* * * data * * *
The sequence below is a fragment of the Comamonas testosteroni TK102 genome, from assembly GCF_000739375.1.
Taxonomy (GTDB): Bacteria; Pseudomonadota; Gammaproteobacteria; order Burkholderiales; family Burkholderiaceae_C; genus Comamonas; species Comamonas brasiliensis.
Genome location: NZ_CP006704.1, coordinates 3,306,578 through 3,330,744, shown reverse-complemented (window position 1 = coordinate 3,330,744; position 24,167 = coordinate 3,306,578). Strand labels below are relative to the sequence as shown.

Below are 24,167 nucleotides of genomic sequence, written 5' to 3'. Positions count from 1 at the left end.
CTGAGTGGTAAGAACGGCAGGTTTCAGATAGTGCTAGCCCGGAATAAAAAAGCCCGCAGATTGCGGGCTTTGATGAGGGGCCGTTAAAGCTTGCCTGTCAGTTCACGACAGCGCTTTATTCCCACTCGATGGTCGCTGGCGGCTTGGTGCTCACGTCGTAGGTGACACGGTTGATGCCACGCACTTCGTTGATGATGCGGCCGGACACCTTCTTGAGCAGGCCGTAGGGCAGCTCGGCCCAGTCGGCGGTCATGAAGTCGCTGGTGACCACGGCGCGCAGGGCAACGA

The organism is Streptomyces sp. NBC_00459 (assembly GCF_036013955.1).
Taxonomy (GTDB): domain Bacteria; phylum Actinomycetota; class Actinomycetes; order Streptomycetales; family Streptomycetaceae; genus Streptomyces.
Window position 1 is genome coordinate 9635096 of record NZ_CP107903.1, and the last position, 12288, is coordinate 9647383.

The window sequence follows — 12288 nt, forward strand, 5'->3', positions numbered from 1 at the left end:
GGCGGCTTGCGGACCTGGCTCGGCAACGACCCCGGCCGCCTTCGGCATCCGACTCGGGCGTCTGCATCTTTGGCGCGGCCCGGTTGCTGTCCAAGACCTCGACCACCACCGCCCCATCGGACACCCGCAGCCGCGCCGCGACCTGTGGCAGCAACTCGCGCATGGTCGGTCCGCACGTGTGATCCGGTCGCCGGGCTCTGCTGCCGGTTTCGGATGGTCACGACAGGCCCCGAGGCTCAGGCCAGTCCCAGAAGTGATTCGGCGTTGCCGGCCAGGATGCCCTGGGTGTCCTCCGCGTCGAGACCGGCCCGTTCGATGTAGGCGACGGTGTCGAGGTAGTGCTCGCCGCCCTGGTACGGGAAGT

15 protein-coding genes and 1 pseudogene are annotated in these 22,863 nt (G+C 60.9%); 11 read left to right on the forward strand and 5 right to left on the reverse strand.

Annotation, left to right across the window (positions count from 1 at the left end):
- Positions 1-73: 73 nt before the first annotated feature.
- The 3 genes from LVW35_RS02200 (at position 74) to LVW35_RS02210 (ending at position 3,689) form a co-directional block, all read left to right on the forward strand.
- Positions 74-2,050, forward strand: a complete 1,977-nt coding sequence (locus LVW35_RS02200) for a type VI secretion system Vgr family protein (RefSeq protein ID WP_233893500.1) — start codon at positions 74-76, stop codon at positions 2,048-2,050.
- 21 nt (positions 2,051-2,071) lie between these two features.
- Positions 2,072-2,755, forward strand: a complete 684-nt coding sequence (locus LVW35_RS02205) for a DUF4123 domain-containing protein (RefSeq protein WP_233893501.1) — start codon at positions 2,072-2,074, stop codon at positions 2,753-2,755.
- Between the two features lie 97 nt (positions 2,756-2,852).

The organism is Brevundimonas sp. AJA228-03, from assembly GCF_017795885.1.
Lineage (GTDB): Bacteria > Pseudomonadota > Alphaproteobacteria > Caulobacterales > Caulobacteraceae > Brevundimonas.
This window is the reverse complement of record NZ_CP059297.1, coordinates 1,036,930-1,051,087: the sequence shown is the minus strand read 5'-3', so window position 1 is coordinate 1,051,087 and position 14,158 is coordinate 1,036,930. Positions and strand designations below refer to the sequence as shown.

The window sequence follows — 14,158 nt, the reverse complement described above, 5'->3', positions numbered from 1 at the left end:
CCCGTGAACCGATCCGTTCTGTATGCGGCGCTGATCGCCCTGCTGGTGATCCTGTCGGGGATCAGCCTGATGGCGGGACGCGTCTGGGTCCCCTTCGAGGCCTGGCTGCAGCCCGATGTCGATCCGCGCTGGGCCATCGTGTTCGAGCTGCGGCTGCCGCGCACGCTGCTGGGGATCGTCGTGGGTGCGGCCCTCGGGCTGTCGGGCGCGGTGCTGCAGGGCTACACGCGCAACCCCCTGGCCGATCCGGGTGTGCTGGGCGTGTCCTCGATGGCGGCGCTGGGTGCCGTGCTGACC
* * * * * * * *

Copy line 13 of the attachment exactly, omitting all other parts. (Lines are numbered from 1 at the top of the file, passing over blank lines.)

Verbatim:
- Positions 1-73: 73 nt before the first annotated feature.